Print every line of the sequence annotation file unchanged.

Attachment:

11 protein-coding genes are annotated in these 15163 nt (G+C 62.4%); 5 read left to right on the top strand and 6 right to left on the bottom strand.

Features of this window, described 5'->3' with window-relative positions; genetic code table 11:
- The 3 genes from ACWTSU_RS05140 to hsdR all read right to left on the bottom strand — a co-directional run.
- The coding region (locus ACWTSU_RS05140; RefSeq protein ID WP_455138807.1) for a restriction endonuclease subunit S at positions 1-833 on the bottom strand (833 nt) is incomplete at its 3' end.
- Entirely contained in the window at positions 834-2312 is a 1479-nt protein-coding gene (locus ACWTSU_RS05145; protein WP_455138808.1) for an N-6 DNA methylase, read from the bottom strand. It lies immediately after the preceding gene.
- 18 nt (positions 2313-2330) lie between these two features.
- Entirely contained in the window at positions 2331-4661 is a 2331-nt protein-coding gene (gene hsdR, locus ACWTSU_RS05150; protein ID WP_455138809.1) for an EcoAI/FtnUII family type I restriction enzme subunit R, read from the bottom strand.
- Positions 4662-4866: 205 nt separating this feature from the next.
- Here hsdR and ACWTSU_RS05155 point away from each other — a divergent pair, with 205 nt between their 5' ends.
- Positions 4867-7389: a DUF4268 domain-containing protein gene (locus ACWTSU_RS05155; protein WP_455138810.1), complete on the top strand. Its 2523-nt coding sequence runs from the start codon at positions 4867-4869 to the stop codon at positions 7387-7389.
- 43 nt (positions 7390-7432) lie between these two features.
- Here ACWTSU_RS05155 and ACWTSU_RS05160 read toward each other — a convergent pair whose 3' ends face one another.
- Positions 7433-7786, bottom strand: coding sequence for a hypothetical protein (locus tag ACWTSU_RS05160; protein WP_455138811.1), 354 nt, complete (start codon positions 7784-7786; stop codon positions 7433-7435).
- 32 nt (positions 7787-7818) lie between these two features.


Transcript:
11 protein-coding genes are annotated in these 15163 nt (G+C 62.4%); 5 read left to right on the top strand and 6 right to left on the bottom strand.

Features of this window, described 5'->3' with window-relative positions; genetic code table 11:
- The 3 genes from ACWTSU_RS05140 to hsdR all read right to left on the bottom strand — a co-directional run.
- The coding region (locus ACWTSU_RS05140; RefSeq protein ID WP_455138807.1) for a restriction endonuclease subunit S at positions 1-833 on the bottom strand (833 nt) is incomplete at its 3' end.
- Entirely contained in the window at positions 834-2312 is a 1479-nt protein-coding gene (locus ACWTSU_RS05145; protein WP_455138808.1) for an N-6 DNA methylase, read from the bottom strand. It lies immediately after the preceding gene.
- 18 nt (positions 2313-2330) lie between these two features.
- Entirely contained in the window at positions 2331-4661 is a 2331-nt protein-coding gene (gene hsdR, locus ACWTSU_RS05150; protein ID WP_455138809.1) for an EcoAI/FtnUII family type I restriction enzme subunit R, read from the bottom strand.
- Positions 4662-4866: 205 nt separating this feature from the next.
- Here hsdR and ACWTSU_RS05155 point away from each other — a divergent pair, with 205 nt between their 5' ends.
- Positions 4867-7389: a DUF4268 domain-containing protein gene (locus ACWTSU_RS05155; protein WP_455138810.1), complete on the top strand. Its 2523-nt coding sequence runs from the start codon at positions 4867-4869 to the stop codon at positions 7387-7389.
- 43 nt (positions 7390-7432) lie between these two features.
- Here ACWTSU_RS05155 and ACWTSU_RS05160 read toward each other — a convergent pair whose 3' ends face one another.
- Positions 7433-7786, bottom strand: coding sequence for a hypothetical protein (locus tag ACWTSU_RS05160; protein WP_455138811.1), 354 nt, complete (start codon positions 7784-7786; stop codon positions 7433-7435).
- 32 nt (positions 7787-7818) lie between these two features.